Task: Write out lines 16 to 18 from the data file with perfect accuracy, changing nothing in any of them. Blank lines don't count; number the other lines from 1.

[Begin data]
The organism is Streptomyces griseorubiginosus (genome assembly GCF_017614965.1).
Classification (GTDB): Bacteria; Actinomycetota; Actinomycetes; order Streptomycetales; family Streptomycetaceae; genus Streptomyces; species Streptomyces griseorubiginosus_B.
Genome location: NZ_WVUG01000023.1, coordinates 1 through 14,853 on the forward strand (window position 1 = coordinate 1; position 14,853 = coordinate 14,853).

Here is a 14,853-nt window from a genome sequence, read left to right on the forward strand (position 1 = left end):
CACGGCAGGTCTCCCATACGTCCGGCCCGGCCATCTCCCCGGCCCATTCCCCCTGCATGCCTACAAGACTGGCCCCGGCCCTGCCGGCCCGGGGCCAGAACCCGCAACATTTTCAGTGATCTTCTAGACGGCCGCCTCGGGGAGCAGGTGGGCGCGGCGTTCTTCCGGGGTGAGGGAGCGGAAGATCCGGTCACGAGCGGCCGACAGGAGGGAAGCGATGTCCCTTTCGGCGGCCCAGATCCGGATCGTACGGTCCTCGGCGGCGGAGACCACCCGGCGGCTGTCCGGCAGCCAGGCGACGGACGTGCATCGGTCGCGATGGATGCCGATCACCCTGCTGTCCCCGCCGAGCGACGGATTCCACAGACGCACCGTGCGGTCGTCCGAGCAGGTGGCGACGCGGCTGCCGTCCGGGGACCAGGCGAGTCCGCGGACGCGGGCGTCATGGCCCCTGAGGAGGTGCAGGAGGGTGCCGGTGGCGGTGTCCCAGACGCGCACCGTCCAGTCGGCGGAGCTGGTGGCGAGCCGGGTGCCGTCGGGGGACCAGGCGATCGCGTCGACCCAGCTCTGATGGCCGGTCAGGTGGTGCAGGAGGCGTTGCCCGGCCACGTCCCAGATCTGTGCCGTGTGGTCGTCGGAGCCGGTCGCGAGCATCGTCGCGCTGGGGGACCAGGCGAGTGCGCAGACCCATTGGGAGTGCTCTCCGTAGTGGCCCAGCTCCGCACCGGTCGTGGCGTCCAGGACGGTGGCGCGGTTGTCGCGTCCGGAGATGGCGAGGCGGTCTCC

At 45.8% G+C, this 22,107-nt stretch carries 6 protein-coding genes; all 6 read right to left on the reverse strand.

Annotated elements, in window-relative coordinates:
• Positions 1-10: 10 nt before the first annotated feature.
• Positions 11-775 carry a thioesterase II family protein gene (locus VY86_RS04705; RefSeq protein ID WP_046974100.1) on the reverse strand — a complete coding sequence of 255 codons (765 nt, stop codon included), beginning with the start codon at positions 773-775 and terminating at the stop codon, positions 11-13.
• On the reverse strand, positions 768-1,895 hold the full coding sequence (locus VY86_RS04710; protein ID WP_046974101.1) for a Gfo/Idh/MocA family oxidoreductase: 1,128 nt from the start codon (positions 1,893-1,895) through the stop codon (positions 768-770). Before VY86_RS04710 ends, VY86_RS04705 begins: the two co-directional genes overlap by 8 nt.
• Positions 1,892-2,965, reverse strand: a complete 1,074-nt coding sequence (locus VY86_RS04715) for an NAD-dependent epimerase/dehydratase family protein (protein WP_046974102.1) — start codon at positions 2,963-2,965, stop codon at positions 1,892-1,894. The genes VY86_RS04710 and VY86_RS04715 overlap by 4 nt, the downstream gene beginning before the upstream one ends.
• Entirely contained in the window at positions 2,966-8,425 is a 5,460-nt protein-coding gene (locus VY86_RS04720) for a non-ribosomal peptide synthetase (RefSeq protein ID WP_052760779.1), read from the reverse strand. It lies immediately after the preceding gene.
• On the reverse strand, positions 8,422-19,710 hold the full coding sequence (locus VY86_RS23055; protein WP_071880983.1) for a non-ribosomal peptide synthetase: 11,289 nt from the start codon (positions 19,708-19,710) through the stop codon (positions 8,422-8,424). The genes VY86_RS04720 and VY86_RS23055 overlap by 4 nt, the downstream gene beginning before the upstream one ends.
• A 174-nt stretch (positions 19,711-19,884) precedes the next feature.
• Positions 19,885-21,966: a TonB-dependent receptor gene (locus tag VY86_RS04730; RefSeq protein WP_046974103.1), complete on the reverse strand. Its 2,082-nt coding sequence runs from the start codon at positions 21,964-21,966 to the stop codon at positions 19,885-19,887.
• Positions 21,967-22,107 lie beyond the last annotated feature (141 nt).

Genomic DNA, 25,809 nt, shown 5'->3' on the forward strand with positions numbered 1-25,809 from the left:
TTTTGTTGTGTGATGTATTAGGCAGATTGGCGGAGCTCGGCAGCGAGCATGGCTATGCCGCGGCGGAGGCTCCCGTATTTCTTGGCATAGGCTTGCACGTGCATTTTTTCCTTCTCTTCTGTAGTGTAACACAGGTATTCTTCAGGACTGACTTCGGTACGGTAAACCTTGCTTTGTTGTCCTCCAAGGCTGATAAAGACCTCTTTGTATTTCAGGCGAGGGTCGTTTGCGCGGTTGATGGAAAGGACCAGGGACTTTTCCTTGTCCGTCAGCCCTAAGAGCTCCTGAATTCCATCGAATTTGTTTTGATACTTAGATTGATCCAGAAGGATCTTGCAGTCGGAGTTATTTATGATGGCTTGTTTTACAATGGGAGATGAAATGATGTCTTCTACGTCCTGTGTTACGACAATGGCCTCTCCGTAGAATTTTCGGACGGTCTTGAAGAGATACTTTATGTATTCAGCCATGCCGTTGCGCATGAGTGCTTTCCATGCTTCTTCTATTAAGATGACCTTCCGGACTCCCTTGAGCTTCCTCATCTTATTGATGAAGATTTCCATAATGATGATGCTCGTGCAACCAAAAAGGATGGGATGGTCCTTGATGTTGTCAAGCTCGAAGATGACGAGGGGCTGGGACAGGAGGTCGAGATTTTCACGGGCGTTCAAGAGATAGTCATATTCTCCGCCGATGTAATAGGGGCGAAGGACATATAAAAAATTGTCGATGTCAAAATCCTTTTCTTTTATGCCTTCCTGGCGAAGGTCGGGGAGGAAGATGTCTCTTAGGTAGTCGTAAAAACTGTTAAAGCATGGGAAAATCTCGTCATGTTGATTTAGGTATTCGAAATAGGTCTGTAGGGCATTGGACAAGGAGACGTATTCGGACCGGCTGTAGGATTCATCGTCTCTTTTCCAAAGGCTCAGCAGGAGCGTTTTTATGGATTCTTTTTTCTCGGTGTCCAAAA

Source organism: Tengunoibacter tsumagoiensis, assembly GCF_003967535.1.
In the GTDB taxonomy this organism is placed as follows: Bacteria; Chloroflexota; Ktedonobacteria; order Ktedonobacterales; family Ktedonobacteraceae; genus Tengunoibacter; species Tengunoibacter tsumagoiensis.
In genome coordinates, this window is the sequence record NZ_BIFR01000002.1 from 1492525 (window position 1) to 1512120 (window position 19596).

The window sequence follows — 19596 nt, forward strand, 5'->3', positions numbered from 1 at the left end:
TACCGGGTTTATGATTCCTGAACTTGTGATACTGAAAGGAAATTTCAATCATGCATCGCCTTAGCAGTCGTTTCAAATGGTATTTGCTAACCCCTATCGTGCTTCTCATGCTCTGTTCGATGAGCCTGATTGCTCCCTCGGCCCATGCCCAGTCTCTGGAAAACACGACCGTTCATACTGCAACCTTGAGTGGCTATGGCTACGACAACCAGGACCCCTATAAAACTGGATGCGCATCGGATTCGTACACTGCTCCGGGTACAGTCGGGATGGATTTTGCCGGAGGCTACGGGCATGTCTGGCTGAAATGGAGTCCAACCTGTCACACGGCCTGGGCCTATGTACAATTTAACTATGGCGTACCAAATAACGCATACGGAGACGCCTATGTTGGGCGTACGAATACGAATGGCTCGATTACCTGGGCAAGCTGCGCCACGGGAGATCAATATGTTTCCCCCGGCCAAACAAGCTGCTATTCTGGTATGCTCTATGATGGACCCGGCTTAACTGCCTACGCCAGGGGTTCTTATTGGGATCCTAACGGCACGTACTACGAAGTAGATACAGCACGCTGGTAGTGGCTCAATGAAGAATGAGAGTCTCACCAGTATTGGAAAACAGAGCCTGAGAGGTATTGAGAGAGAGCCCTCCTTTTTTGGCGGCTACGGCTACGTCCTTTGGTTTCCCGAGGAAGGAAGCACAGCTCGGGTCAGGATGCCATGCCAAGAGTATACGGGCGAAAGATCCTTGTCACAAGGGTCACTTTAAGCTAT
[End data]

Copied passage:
• Positions 21,967-22,107 lie beyond the last annotated feature (141 nt).

Genomic DNA, 25,809 nt, shown 5'->3' on the forward strand with positions numbered 1-25,809 from the left:
TTTTGTTGTGTGATGTATTAGGCAGATTGGCGGAGCTCGGCAGCGAGCATGGCTATGCCGCGGCGGAGGCTCCCGTATTTCTTGGCATAGGCTTGCACGTGCATTTTTTCCTTCTCTTCTGTAGTGTAACACAGGTATTCTTCAGGACTGACTTCGGTACGGTAAACCTTGCTTTGTTGTCCTCCAAGGCTGATAAAGACCTCTTTGTATTTCAGGCGAGGGTCGTTTGCGCGGTTGATGGAAAGGACCAGGGACTTTTCCTTGTCCGTCAGCCCTAAGAGCTCCTGAATTCCATCGAATTTGTTTTGATACTTAGATTGATCCAGAAGGATCTTGCAGTCGGAGTTATTTATGATGGCTTGTTTTACAATGGGAGATGAAATGATGTCTTCTACGTCCTGTGTTACGACAATGGCCTCTCCGTAGAATTTTCGGACGGTCTTGAAGAGATACTTTATGTATTCAGCCATGCCGTTGCGCATGAGTGCTTTCCATGCTTCTTCTATTAAGATGACCTTCCGGACTCCCTTGAGCTTCCTCATCTTATTGATGAAGATTTCCATAATGATGATGCTCGTGCAACCAAAAAGGATGGGATGGTCCTTGATGTTGTCAAGCTCGAAGATGACGAGGGGCTGGGACAGGAGGTCGAGATTTTCACGGGCGTTCAAGAGATAGTCATATTCTCCGCCGATGTAATAGGGGCGAAGGACATATAAAAAATTGTCGATGTCAAAATCCTTTTCTTTTATGCCTTCCTGGCGAAGGTCGGGGAGGAAGATGTCTCTTAGGTAGTCGTAAAAACTGTTAAAGCATGGGAAAATCTCGTCATGTTGATTTAGGTATTCGAAATAGGTCTGTAGGGCATTGGACAAGGAGACGTATTCGGACCGGCTGTAGGATTCATCGTCTCTTTTCCAAAGGCTCAGCAGGAGCGTTTTTATGGATTCTTTTTTCTCGGTGTCCAAAA